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«Suggested citation: Panday, S., Makiwane, M., Ranchod, C., & Letsoalo, T. (2009). Teenage pregnancy in South Africa - with a specific focus on ...»

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In 2007, the Department of Education released Measures for the Prevention and Management of Learner Pregnancy. Not without controversy, the measures continue to advocate for the rights of pregnant girls to remain in school, but suggest an up to two year waiting period before girls can return to school in the interest of the rights of the child. Any proposed shift in policy and practice needs to be informed by a well-rounded understanding of the context of teenage pregnancy. It is in this light that UNICEF, on behalf of the Department of Education, commissioned the Human Sciences Research Council (HSRC) to consolidate the available research on teenage pregnancy in SA, with a focus on pregnancy in the school setting.

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Methods Terms of reference Aims The purpose of the study is to document, review and critically analyse literature on teenage pregnancy with a focus on school-going adolescents.


The specific objectives are as follows:

• To review existing literature and conduct statistical analyses to establish the prevalence and determinants of teenage pregnancy;

• To assess the individual, familial and educative impact of teenage pregnancy;

• To identify and assess the impact of interventions for teenage pregnancy; and

• To propose a conceptual framework for research and interventions to prevent and mitigate the impact of teen pregnancy.

Approach to the study The study involved a desktop review of literature supported by secondary data analysis to provide an overview of research on the prevalence, determinants and interventions for teenage pregnancy.

Literature review Although the study focused on pregnancy, the detailed trends presented in the report are on fertility. Understanding the distinction between pregnancy and fertility is essential. Fertility rates refer only to pregnancies that have resulted in live births while pregnancy rates include those that were terminated. Before the introduction of the termination of pregnancy legislation, fertility closely approximated pregnancy rates. Since the legalisation of abortion, however, this cannot be assumed to be the case. Trends in pregnancy rates in SA are not well known for two reasons. First, it is not known whether pregnancies that were terminated early on are well captured in survey data and school record systems. Secondly, a comprehensive national register of abortion is not maintained in the country.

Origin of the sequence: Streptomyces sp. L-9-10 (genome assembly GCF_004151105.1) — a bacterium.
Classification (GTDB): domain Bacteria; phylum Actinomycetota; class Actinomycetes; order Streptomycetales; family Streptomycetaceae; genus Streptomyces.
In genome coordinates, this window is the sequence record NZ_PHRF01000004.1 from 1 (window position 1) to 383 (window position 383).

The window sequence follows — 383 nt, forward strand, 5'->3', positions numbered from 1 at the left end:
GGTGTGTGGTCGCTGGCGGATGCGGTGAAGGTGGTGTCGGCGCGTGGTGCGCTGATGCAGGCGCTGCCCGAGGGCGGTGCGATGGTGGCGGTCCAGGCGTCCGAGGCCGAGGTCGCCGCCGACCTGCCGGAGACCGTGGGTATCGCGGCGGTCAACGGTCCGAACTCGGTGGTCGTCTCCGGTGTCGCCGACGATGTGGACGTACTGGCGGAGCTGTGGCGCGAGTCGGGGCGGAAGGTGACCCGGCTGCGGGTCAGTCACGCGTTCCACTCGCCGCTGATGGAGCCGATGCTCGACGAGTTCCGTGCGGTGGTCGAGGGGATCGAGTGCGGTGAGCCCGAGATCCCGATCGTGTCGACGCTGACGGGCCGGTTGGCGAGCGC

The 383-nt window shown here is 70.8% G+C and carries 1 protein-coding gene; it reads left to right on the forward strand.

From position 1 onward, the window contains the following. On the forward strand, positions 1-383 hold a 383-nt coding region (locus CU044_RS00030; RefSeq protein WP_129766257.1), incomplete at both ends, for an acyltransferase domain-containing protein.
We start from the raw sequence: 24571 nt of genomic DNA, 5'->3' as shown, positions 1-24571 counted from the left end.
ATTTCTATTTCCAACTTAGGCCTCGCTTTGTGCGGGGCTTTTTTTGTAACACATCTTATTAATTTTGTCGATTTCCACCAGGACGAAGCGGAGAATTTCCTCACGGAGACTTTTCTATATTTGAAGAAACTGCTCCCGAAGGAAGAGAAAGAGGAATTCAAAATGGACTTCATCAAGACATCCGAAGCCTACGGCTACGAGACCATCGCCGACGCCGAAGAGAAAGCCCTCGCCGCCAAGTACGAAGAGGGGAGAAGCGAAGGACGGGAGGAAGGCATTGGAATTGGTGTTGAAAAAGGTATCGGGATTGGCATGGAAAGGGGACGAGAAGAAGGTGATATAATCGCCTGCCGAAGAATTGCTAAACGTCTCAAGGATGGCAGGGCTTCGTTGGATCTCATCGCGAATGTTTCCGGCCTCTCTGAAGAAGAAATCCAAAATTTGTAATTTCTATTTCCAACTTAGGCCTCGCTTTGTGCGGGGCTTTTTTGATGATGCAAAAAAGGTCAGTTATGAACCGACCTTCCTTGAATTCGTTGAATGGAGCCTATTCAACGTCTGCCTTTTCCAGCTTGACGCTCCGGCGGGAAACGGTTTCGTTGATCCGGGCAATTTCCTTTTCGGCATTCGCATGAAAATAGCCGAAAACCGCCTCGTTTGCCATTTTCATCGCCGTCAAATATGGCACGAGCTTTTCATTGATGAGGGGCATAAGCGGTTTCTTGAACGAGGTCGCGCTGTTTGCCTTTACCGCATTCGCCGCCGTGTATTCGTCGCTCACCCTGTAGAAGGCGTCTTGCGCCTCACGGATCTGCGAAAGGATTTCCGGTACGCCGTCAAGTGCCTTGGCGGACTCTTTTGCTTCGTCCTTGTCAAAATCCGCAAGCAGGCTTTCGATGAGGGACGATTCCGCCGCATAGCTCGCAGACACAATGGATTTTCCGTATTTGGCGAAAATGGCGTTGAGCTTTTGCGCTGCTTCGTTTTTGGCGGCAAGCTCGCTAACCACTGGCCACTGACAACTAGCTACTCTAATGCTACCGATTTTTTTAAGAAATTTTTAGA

SA lacks vital statistics on fertility, pregnancy and abortion. Nevertheless, national trends in teenage fertility could be gauged from the 1996 and 2001 Census data as well as the 1996 South African Demographic and Health Survey (SADHS). Some caution has to be exercised in interpreting the Census data as a significant amount of data had to be imputed because of missing information. The fertility data collected in the 2003 SADHS is unreliable due to problems with fieldwork in KwaZulu-Natal. Hence national data on teenage fertility is not available in SA post 2001. However, trends in fertility can be estimated from demographic surveillance sites in rural KwaZulu-Natal and Bushbuckridge in Limpopo province. Both sites have collected fertility data over the past two decades providing an overall picture of the trends in teenage fertility pre- and post 2001.

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The literature review comprised the following steps:

Keyword searches were conducted for each level of review (prevalence, determinants and interventions) for local and international articles in English on the following six public research databases (Ebscohost, ProQuest, ScienceDirect, SABINET, African Health link and African Journals online). For a detailed description of the databases covered see Appendix 1.

Studies dated between 2000 and 2008 were eligible for inclusion. However, seminal works prior to 2000 were also considered. The search focused on teenagers between the ages of 15-19 years. However, age definitions used in studies may differ from country to country and if these studies were included, the age ranges are specified. Reference lists of seminal articles were also scanned to identify papers and reports. The searches included published peer-reviewed journal articles, conference presentations, reports, book chapters, abstracts, as well as evaluations of interventions targeting youth and adolescents.

Through the HSRC’s own work on adolescent risk behaviour, particularly, teenage fertility, sexual behaviour, and behaviour change models, an extensive bibliography on the prevalence, determinants and interventions for adolescent risk behaviours had been developed and this was included as part of the review.